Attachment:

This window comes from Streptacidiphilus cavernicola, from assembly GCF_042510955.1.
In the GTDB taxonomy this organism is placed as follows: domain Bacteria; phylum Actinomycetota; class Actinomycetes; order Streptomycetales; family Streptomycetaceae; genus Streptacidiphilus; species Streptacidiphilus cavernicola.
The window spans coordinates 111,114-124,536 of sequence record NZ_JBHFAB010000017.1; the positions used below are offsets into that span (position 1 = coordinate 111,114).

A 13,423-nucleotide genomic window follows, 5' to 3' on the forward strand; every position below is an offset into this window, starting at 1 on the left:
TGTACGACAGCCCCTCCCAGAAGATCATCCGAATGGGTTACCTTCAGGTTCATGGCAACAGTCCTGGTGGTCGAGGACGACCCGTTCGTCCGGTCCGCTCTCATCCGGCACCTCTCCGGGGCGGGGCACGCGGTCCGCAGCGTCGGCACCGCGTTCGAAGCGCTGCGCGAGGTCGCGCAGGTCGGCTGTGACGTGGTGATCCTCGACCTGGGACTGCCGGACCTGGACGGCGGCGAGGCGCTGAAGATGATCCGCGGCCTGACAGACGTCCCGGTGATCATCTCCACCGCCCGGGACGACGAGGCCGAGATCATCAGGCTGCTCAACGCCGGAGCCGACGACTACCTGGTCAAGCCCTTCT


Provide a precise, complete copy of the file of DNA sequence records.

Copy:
This window comes from Streptacidiphilus cavernicola, from assembly GCF_042510955.1.
In the GTDB taxonomy this organism is placed as follows: domain Bacteria; phylum Actinomycetota; class Actinomycetes; order Streptomycetales; family Streptomycetaceae; genus Streptacidiphilus; species Streptacidiphilus cavernicola.
The window spans coordinates 111,114-124,536 of sequence record NZ_JBHFAB010000017.1; the positions used below are offsets into that span (position 1 = coordinate 111,114).

A 13,423-nucleotide genomic window follows, 5' to 3' on the forward strand; every position below is an offset into this window, starting at 1 on the left:
TGTACGACAGCCCCTCCCAGAAGATCATCCGAATGGGTTACCTTCAGGTTCATGGCAACAGTCCTGGTGGTCGAGGACGACCCGTTCGTCCGGTCCGCTCTCATCCGGCACCTCTCCGGGGCGGGGCACGCGGTCCGCAGCGTCGGCACCGCGTTCGAAGCGCTGCGCGAGGTCGCGCAGGTCGGCTGTGACGTGGTGATCCTCGACCTGGGACTGCCGGACCTGGACGGCGGCGAGGCGCTGAAGATGATCCGCGGCCTGACAGACGTCCCGGTGATCATCTCCACCGCCCGGGACGACGAGGCCGAGATCATCAGGCTGCTCAACGCCGGAGCCGACGACTACCTGGTCAAGCCCTTCT